New research involving mice, published in the April 2016 issue of The FASEB Journal, suggests that maternal obesity and poor nutrition during pregnancy affects the egg reserves of female offspring. This discovery improves scientific understanding of the long-term, generational, effects of obesity and poor nutrition. This understanding is the first step toward devising interventions to protect the fertility of females who experienced very difficult womb environments.
"Infertility can have devastating impacts on individuals and families, and our study will help to better identify women who are at risk of experiencing problems with their fertility," said Catherine Aiken, MB/BChir, Ph.D., a researcher involved in the work from the University of Cambridge Metabolic Research Laboratories and MRC Metabolic Diseases Unit at the Institute of Metabolic Science in Cambridge, United Kingdom. "We hope to be able to devise ways to maintain future fertility for children who faced a very difficult nutritional environment in the womb."
To make this discovery, Aiken and colleagues used mice fed either a high-fat and high-sugar (obesogenic) diet or a normal healthy diet during pregnancy. After which, their female offspring were weaned onto the same obesogenic diet or normal diet. The results showed low egg reserves in all of the daughters whose mothers ate a high-fat and high-sugar diet, regardless the daughters' diet. To find the cause of the low egg reserves, researchers examined the ovaries of the daughters and discovered changes that disrupted the normal protection against damaging free radicals in the ovaries, as well as energy production.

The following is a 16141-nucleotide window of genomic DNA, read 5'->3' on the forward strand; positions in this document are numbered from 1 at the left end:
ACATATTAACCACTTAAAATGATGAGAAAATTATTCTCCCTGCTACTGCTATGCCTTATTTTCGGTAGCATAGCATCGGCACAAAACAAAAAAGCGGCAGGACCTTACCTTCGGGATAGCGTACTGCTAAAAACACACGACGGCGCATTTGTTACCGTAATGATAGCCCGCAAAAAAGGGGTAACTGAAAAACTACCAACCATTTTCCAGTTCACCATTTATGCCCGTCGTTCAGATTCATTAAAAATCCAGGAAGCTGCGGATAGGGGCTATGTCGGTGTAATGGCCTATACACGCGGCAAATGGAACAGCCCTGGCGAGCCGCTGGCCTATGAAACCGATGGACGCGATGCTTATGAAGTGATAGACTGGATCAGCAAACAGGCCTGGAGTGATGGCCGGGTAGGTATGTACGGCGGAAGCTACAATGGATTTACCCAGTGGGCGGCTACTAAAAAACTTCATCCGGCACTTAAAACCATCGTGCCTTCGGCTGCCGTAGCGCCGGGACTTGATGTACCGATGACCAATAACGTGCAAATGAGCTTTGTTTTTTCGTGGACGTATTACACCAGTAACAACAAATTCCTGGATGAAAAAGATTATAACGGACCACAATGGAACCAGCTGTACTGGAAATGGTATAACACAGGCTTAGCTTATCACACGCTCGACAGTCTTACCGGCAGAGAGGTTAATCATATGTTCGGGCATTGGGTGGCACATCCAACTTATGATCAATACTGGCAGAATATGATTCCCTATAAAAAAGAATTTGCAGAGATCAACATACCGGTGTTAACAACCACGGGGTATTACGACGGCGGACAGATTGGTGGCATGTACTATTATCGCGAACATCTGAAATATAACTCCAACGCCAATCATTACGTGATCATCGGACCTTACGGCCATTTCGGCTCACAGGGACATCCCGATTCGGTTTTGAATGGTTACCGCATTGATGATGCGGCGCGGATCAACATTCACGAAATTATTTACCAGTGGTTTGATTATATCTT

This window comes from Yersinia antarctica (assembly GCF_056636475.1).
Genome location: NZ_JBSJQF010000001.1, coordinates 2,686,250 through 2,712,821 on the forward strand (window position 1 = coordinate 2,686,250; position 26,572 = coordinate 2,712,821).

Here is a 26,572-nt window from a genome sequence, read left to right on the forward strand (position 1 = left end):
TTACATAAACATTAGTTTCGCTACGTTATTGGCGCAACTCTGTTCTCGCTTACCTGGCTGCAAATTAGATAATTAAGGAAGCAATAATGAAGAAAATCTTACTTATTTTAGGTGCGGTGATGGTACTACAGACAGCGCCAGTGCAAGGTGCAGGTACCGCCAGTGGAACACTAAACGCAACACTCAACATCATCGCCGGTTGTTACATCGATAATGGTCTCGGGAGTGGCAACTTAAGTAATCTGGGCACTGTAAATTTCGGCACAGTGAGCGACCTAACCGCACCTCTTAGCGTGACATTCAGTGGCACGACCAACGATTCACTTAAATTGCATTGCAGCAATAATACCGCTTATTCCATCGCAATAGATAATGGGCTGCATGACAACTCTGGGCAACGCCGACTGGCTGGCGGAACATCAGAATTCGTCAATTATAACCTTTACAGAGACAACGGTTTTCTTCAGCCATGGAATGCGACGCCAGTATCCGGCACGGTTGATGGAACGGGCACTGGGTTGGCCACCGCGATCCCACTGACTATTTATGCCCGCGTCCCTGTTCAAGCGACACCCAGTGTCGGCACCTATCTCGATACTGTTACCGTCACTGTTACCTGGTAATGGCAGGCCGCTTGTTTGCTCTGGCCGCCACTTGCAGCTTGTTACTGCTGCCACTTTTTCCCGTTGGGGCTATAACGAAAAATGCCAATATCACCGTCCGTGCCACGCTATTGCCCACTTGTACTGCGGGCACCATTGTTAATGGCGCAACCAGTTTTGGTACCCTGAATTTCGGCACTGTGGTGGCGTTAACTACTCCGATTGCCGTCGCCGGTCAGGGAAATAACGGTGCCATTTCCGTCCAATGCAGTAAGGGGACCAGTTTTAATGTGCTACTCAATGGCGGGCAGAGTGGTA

"It has of course long been known that the intrauterine environment is critical and also that maternal nutritional deprivation in particular can have very adverse effects on the offspring (as was so manifest in Holland in 1944-45 when the Nazi's cut off food supplies)," said Thoru Pederson, Ph.D., Editor-in-Chief of The FASEB Journal. "However, this study shows that caloric excess also has adverse consequences and that to the extent the effect is reduced ovulation, it constitutes a transgenerational defect that would be evolutionarily severe. Although rodent models can be different, it seems likely these finding would translate to the human and indeed such studies seeking this correlation would be highly warranted."
Submit research to The FASEB Journal by visiting http://fasebj.msubmit.net/ or http://submit.fasebj.org. Receive monthly highlights from The FASEB Journal by e-mail. Sign up at http://www.faseb.org/fjupdate.aspx. The FASEB Journal is published by the Federation of the American Societies for Experimental Biology (FASEB). It is among the world's most cited biology journals according to the Institute for Scientific Information and has been recognized by the Special Libraries Association as one of the top 100 most influential biomedical journals of the past century.
FASEB is composed of 30 societies with more than 125,000 members, making it the largest coalition of biomedical research associations in the United States. Our mission is to advance health and welfare by promoting progress and education in biological and biomedical sciences through service to our member societies and collaborative advocacy.
Details: Catherine E. Aiken, Jane L. Tarry-Adkins, Naomi C. Penfold, Laura Dearden, and Susan E. Ozanne. Decreased ovarian reserve, dysregulation of mitochondrial biogenesis, and increased lipid peroxidation in female mouse offspring exposed to an obesogenic maternal diet. FASEB J. April 2016 30:1548-1556; Final publication: April 1, 2016. Early online publication: December 23, 2015. doi:10.1096/fj.15-280800 ; http://www.fasebj.org/content/30/4/1548.abstract